Anyone who intends to try this should consult an attorney before assuming this is true. Debt collection laws vary from state to state.
posted by soelo at 7:25 PM on November 9, 2011 [2 favorites]


"but this is a smallish town"

Well, I live in a smallish town, and I think my most effective complaint is to talk up my bad experience among people on my street, friends I see in the market or when running errands, friends of my adult offspring, etc. You know, they say "hey forthright, how's things?" and you say "well, I just got drilled by my dentist, financially". I think (or rationalize) that it not only helps me feel better but also reduces the odds that it will happen to others I care about.

Granted, I've almost never had to do that in the 35 years I've lived here, because I think professionals and proprietors know this works well in a smallish town.
posted by forthright at 8:09 PM on November 9, 2011 [1 favorite]


Based on your clarifications, I suppose my advice would be to look into how dentists are licensed in your state. I worked for a client in a similar circumstance who wanted to file a complaint against a professional but wasn't in a position to pursue actual legal action, and this is essentially what we did. In my state (which wasn't that state, by the way), there is a state board that is responsible for licensing dentists, and that board fields complaints along these lines.

I have no idea in what state you're located, and I don't know enough about your situation to give legal advice. As I understand your question, you're also not seeking legal advice. With that understood, I would suggest that one option to consider is a carefully worded (be specific, be factual, avoid characterizations) complaint letter to a board of licensure, possibly cc'd to your local Better Business Bureau and/or a relevant department at your particular insurance company.
posted by red clover at 8:59 PM on November 9, 2011 [1 favorite]


If you've only spoken to office staff/billing about it, the dentist may not even know there was an error. Assume he/she doesn't know and approach them from a (slightly pissed off but) concerned standpoint:

They're a small business--the care you received was great--and yet you're never coming back.
posted by vitabellosi at 3:15 AM on November 10, 2011 [1 favorite]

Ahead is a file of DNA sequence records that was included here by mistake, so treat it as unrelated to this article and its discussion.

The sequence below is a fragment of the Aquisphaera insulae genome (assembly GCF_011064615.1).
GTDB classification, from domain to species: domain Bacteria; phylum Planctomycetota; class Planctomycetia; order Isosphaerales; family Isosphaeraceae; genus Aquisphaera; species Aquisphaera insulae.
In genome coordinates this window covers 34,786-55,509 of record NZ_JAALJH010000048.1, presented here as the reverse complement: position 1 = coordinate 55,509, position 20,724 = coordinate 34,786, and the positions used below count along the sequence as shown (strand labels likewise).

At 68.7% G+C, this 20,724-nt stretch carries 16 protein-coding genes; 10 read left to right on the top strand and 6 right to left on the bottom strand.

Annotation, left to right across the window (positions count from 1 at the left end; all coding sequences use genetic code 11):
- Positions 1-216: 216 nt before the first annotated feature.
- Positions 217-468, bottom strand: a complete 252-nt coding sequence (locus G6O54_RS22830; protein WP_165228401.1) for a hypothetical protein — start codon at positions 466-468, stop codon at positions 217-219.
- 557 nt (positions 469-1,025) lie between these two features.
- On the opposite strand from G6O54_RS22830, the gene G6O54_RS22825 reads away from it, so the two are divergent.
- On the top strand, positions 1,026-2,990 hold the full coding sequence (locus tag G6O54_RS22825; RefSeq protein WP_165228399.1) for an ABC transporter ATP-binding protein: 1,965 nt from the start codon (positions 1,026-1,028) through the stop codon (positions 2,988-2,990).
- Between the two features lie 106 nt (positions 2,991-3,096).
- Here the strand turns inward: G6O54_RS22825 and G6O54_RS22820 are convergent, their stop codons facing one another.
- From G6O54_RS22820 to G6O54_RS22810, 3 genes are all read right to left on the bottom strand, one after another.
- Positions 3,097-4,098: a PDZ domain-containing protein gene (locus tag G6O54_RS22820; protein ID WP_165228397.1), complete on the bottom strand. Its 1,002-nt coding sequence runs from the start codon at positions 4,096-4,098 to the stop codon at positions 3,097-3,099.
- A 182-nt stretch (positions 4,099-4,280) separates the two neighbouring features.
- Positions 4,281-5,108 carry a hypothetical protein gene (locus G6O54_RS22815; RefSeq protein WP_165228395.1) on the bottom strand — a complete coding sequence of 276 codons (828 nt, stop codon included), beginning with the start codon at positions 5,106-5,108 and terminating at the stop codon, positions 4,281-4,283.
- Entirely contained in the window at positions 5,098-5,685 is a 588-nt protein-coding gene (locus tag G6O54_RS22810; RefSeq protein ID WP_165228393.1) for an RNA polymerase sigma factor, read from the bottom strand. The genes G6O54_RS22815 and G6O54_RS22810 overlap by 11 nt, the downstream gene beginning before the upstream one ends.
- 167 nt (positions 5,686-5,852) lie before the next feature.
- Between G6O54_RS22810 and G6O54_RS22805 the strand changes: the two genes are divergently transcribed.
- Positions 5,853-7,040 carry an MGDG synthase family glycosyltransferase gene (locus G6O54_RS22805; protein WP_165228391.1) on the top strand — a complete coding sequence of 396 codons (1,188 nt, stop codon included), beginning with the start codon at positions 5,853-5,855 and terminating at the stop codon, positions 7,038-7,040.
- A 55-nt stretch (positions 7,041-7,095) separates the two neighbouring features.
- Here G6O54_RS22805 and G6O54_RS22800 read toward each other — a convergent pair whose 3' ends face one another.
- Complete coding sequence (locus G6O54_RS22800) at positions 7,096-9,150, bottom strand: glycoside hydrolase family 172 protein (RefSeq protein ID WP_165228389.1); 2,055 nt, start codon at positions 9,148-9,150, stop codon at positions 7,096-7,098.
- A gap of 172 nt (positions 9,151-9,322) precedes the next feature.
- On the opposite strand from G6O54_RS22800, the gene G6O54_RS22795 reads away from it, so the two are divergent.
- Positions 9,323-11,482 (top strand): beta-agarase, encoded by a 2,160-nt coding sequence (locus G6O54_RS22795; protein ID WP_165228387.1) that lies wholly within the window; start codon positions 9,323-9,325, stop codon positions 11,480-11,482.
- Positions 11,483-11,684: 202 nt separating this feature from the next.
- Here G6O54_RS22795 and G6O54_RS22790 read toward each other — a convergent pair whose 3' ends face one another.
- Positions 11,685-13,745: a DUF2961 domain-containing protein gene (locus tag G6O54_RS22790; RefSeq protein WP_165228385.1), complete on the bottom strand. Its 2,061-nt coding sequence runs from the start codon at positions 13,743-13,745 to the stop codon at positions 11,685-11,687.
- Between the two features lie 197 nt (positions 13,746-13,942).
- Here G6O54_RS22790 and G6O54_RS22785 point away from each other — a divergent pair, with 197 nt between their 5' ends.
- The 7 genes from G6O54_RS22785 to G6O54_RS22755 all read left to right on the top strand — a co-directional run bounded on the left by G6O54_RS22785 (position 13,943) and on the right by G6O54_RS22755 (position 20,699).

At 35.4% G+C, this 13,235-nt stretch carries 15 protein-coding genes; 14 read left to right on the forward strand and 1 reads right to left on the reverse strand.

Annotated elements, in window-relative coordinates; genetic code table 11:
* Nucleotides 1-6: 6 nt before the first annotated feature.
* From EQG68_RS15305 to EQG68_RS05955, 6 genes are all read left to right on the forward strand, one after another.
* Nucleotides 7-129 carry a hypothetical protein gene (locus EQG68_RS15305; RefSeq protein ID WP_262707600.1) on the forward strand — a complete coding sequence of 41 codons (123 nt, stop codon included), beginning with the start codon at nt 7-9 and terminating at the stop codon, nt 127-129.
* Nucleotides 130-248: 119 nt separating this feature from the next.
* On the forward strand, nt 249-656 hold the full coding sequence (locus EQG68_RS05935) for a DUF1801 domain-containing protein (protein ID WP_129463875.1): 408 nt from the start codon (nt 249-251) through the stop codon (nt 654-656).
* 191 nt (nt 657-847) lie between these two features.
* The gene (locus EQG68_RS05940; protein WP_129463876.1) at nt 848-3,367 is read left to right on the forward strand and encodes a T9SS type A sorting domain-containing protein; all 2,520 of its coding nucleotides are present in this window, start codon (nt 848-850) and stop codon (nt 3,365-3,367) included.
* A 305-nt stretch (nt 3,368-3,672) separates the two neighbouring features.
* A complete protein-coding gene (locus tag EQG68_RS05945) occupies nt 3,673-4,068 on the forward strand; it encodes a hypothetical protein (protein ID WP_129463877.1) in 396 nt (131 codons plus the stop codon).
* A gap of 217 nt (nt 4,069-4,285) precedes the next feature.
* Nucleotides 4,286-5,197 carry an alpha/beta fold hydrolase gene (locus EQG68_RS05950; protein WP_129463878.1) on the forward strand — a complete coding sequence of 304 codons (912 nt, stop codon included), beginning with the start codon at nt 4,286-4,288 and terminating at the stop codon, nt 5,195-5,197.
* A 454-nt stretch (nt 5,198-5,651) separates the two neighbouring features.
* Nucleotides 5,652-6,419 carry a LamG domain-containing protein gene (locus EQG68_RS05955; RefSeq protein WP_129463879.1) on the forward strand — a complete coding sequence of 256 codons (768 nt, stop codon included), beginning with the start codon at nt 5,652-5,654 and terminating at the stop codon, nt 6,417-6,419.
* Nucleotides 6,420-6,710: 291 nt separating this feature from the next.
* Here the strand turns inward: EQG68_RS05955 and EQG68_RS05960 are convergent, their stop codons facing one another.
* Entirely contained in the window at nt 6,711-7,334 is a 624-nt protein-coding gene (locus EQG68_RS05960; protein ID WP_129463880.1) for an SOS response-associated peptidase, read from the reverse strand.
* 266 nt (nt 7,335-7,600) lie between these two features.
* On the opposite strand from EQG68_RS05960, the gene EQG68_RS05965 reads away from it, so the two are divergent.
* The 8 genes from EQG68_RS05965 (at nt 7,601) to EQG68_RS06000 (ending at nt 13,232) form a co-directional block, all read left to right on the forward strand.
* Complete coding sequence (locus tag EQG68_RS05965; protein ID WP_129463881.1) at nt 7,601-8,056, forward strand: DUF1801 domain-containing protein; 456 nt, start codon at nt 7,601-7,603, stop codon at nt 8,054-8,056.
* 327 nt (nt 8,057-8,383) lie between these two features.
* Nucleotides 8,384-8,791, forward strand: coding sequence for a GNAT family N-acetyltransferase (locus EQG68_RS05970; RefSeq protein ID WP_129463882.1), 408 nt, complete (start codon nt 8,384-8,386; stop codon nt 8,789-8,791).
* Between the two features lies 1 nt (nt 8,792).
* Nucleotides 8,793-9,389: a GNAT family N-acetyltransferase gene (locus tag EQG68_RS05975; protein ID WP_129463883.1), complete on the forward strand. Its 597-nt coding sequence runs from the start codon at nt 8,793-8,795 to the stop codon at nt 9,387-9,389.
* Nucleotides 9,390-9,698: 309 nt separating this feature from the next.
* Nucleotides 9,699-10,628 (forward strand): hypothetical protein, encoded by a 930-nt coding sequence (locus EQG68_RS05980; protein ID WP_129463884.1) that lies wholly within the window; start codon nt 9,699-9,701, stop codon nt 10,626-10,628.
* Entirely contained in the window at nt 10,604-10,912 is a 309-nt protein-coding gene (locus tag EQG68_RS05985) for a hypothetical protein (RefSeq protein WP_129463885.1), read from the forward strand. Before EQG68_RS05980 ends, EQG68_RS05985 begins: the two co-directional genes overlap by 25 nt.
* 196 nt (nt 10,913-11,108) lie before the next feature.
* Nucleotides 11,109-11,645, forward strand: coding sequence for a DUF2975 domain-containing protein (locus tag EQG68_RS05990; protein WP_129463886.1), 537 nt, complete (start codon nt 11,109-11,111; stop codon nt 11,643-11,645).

My dentists' mom was their office manager and went psycho on us, so I took my business (and that of my wife) elsewhere. The dentist called me, and seemed cowed by her own mom when I expained what had happened.

I also told everyone in town. In the years since, I have heard that they're all full up on drama in that office, so word does get around.
posted by wenestvedt at 6:12 AM on November 10, 2011


Have you spoken to the insurance company? Misrepresenting yourself as in-network when you're not is a huge no-no.
posted by snickerdoodle at 9:36 AM on November 10, 2011


What did the dentist say when you called back to tell them they were out of network? Was that a surprise to them? This is powerful ammunition for negotiating a lower bill - they should eat at least part of it.
posted by CathyG at 11:54 AM on November 10, 2011


Have you thought about appealing the insurance company's denial of your claim? I wouldn't necessarily just accept their denial. Maybe there was an error on their part which caused confusion over the extent of coverage. Sometimes insurers deny claims on the slenderest of grounds, relying on the hope that most people will be too busy or too confused to contest it. Many people who do pursue the appeal process end up getting coverage for claims that were initially denied. Simply resubmitting the claim may produce a better result.

Here's another possibility you might want to consider: in a smallish town, for a service provider who relies heavily on word of mouth (ba da BING!), I think that the single most effective form of complaint would be to sue them in small claims court. You'd probably want to name the insurance company as a co-defendant, to cover the possibility that they misled the dental office, or denied your claim in error. The process is easy -- you don't need a lawyer. You do need to be willing to invest a little time and aggravation, but it can be very rewarding to see the immense amount of aggravation you can cause to the defendants, even if you don't win.

Or, maximize the effectiveness of your complaint by writing it once, and distributing it. Write one good complaint letter, and send it to: your state's professional licensing board; dental society; insurance department; Attorney General; consumer protection agency; Better Business Bureau; your local, state and federal political representatives. Who knows -- if your Congressperson gets a couple of similar complaints, their staff person might just make a little fuss for you. Use nice letter paper, be very rational and consise, and send it in the mail. The USPS needs your support.
posted by Corvid at 3:12 PM on November 10, 2011


« Older Learning to fly in the US, the...   |  Please point me to excellent E... Newer »
This thread is closed to new comments.